|Author||(trad.) Mo Di|
"Mozi" in seal script (top) and regular (bottom) Chinese characters
|Literal meaning||"[The Writings of] Master Mo"|
The Mozi (Chinese: 墨子) is an ancient Chinese text from the Warring States period (476–221 BC) that expounds the philosophy of Mohism. It propounds such Mohist ideas as impartiality, meritocratic governance, economic growth, and aversion to ostentation, and is known for its plain and simple language.
The chapters of the Mozi can be divided into several categories: a core group of 31 chapters, which contain the basic philosophic ideas of the Mohist school; several chapters on logic, which are among the most important early Chinese texts on logic and are traditionally known as the "Dialectical Chapters"; five sections containing stories and information about Mozi and his followers; and eleven chapters on technology and defensive warfare, on which the Mohists were expert and which are valuable sources of information on ancient Chinese military technology. There are also two other minor sections: an initial group of seven chapters that are clearly of a much later date, and two anti-Confucian chapters, only one of which has survived.
The Mohist philosophical school died out in the 3rd century BC, and copies of the Mozi were not well preserved. The modern text has been described as "notoriously corrupt" – of its 71 original chapters, 18 have been lost and several others are badly fragmented.
The Mozi, as well as the entire philosophical school of Mohism, is named for and traditionally ascribed to Mo Di, or "Master Mo" (Chinese: Mòzǐ 墨子), a figure of the 5th century BC about whom nothing is reliably known. Most sources describe him as being from the State of Lu—though one says that he was from the State of Song—and say that he traveled around the various Warring States trying to persuade their rulers to stop attacking each other. Mozi seems to have come from a humble family, and some elements of the book suggest that he may have been some type of artisan or craftsman, such as a carpenter. Some scholars have theorized that the name Mo (墨), which means "ink", may not truly be a surname, but could be indicative of him having undergone the branding or tattooing that was used in ancient China as a form of corporal punishment for criminals.
- Chapters 1–7: a group of miscellaneous essays and dialogues that were clearly added at a later date and are somewhat incongruous with the rest of the book.
- Chapters 8–37: a large group of chapters—of which seven are missing and three are fragmentary—that form the core Mozi chapters, and elucidate the ten main philosophical doctrines of the Mohist school of thought. Mozi is frequently referenced and cited in these chapters.
- Chapters 38–39: two chapters—of which only chapter 39 survives—entitled "Against Confucianism" (Fēi Rú 非儒), containing polemical arguments against the ideals of Confucianism. These chapters are sometimes grouped with chapters 8–37.
- Chapters 40–45: a group of five chapters, often called the "Dialectical Chapters", which are some of the most unique writings of ancient China, treating topics in logic, epistemology, ethics, geometry, optics, and mechanics. These chapters are dense and difficult, largely because the text is badly garbled and corrupted.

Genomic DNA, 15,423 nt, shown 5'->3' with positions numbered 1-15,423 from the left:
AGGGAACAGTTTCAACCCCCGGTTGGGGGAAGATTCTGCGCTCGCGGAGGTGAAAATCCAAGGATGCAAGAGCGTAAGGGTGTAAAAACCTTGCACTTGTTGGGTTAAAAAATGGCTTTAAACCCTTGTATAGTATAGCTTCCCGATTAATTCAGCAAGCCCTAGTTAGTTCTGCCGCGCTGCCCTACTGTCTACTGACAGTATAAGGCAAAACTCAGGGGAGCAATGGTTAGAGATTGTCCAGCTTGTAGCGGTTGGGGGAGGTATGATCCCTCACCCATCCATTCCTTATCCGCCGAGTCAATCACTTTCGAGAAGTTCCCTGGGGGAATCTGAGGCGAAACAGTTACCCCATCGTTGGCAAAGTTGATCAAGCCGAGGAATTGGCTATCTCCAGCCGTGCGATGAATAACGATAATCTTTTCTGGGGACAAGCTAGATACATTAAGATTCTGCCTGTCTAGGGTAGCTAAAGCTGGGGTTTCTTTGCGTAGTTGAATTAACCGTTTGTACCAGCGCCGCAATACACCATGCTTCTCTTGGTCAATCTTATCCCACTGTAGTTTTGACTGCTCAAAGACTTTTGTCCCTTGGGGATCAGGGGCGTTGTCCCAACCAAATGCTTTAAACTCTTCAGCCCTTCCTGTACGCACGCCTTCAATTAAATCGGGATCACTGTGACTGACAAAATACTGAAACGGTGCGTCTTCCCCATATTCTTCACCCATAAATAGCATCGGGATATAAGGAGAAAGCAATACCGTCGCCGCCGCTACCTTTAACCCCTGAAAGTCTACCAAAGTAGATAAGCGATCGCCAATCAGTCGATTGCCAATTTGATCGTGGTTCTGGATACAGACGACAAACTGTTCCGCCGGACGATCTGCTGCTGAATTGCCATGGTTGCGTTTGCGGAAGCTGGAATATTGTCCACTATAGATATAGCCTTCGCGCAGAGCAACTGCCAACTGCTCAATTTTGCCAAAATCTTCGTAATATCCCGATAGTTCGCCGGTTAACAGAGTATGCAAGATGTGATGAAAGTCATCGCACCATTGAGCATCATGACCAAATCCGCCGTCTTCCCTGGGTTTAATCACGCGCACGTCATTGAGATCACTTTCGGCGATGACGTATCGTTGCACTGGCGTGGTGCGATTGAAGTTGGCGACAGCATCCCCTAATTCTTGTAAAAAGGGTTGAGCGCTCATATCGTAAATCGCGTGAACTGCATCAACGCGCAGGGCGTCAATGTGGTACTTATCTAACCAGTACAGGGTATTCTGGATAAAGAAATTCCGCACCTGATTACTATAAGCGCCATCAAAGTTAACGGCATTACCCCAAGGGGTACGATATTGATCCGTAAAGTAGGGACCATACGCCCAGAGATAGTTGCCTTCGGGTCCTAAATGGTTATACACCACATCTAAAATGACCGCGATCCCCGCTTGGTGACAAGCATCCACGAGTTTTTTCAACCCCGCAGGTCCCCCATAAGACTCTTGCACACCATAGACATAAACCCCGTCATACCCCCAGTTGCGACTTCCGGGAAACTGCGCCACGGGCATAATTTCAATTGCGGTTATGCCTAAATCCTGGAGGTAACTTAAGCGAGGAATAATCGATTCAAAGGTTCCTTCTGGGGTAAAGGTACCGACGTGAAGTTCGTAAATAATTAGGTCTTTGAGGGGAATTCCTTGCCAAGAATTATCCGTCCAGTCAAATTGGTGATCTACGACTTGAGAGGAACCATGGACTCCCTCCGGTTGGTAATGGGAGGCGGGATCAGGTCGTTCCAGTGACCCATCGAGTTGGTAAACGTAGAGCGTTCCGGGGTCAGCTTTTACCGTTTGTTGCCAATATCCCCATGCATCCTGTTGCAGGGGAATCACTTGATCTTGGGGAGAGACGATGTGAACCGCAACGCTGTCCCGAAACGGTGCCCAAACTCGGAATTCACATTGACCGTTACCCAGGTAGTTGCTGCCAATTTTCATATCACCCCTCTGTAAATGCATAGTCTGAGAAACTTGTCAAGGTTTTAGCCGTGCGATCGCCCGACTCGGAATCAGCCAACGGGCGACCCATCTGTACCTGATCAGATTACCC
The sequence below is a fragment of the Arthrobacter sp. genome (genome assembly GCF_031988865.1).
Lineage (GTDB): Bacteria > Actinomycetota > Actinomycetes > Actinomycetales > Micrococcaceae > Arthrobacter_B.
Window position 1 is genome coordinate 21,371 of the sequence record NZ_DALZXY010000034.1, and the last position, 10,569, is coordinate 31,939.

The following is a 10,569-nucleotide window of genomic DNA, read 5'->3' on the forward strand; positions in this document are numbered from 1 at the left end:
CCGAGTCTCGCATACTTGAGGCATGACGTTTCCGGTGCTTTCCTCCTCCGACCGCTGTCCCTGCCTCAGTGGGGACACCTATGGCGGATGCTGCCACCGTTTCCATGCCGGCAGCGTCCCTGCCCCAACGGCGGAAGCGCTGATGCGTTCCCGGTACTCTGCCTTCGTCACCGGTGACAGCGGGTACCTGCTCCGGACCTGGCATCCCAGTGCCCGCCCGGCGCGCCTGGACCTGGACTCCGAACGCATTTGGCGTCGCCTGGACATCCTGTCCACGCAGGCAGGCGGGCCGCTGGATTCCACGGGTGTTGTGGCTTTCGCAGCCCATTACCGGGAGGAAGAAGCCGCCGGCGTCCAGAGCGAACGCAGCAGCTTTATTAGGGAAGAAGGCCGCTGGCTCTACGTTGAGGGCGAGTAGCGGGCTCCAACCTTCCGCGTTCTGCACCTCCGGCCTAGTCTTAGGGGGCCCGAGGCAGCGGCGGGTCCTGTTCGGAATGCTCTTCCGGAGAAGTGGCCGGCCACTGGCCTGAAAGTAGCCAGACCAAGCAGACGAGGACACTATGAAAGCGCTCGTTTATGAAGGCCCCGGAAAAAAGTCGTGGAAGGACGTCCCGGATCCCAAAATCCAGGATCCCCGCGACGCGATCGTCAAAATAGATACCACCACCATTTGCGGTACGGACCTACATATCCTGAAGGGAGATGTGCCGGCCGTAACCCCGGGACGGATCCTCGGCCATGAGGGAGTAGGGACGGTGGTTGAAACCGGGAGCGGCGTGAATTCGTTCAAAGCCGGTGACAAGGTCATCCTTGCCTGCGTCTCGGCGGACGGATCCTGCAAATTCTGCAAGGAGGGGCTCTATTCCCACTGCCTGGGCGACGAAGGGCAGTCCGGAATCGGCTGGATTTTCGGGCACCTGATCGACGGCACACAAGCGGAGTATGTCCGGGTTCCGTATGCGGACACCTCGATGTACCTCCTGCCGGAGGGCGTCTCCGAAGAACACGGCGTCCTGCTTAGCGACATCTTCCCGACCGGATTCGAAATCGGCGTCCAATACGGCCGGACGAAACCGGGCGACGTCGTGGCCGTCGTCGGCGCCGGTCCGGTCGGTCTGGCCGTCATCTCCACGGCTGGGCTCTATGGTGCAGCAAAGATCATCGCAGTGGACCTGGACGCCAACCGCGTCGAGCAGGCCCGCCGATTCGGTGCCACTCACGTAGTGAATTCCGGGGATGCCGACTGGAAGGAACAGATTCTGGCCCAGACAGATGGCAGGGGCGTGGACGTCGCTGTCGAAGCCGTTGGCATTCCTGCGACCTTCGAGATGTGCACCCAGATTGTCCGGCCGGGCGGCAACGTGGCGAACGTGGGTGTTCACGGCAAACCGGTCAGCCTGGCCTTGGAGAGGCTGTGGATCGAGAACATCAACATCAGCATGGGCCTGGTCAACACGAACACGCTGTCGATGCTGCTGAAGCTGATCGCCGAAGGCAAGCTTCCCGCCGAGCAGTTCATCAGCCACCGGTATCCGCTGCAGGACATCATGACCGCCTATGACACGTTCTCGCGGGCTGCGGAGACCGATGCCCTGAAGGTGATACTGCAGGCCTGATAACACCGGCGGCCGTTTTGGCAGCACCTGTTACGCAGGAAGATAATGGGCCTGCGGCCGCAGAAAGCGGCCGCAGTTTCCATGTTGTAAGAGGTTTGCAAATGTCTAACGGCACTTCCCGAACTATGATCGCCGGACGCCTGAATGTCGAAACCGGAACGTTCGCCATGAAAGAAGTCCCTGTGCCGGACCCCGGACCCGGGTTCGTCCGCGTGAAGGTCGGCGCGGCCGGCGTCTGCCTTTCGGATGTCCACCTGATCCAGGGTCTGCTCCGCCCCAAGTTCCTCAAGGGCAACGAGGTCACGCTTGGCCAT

- Chapters 46–51: six chapters—of which chapter 51, including even its title, has been lost—that contain stories and dialogues about Mozi and his followers. These chapters are probably of somewhat later date, and are probably partly fictional.
- Chapters 52–71: a group of chapters—nine of which have been lost—known as the "Military Chapters", containing instructions on defensive warfare, supposedly from Mozi to his chief disciple Qin Guli. These chapters, like the "Dialectical Chapters", are badly damaged and corrupted.
The damaged nature of the later chapters of the Mozi have made its translations highly difficult, and often requires translators to repair and re-edit the text before translating. The first Mozi translation in a Western language—the 1922 German translation of Alfred Forke—was done before these problems were well understood, and thus contains a large number of errors in the "Dialectical" and "Military" chapters. Only in the late 20th century did accurate translations of the later Mozi chapters appear.
- (in German) Alfred Forke (1922), Mê Ti: des Socialethikers und seiner Schüler philosophische Werke, Berlin: Kommissions-verlag des Vereinigung wissenshafticher Verleger.
- Y. P. Mei (1929), The Ethical and Political Works of Motse, London: Probsthain. Reprinted (1974), Taipei: Ch'eng-wen.
- Burton Watson (1963), Mo Tzu: Basic Writings, New York: Columbia University Press.
- A. C. Graham (1978), Later Mohist Logic, Ethics, and Science, Hong Kong: Chinese University Press.
- Ian Johnston (2010), The Mozi: A Complete Translation, Hong Kong: Chinese University Press.
- Graham, A. C. (1993). "Mo tzu 墨子". In Loewe, Michael. Early Chinese Texts: A Bibliographical Guide. Berkeley: Society for the Study of Early China; Institute of East Asian Studies, University of California Berkeley. pp. 336–41. ISBN 1-55729-043-1.
- Knechtges, David R. (2010). "Mozi 墨子". In Knechtges, David R.; Chang, Taiping. Ancient and Early Medieval Chinese Literature: A Reference Guide, Part One. Leiden: Brill. pp. 677–81. ISBN 978-90-04-19127-3.
- Nivison, David Shepherd (1999). "The Classical Philosophical Writings". In Loewe, Michael; Shaughnessy, Edward. The Cambridge History of Ancient China. Cambridge: Cambridge University Press. pp. 745–812. ISBN 0-521-47030-7.
- Watson, Burton (1999). "Mozi: Utility, Uniformity, and Universal Love". In de Bary, Wm. Theodore; Bloom, Irene. Sources of Chinese Tradition, Vol. 1: From Earliest Times to 1600 (2nd ed.). New York: Columbia University Press. pp. 64–76. ISBN 978-0-231-10939-0.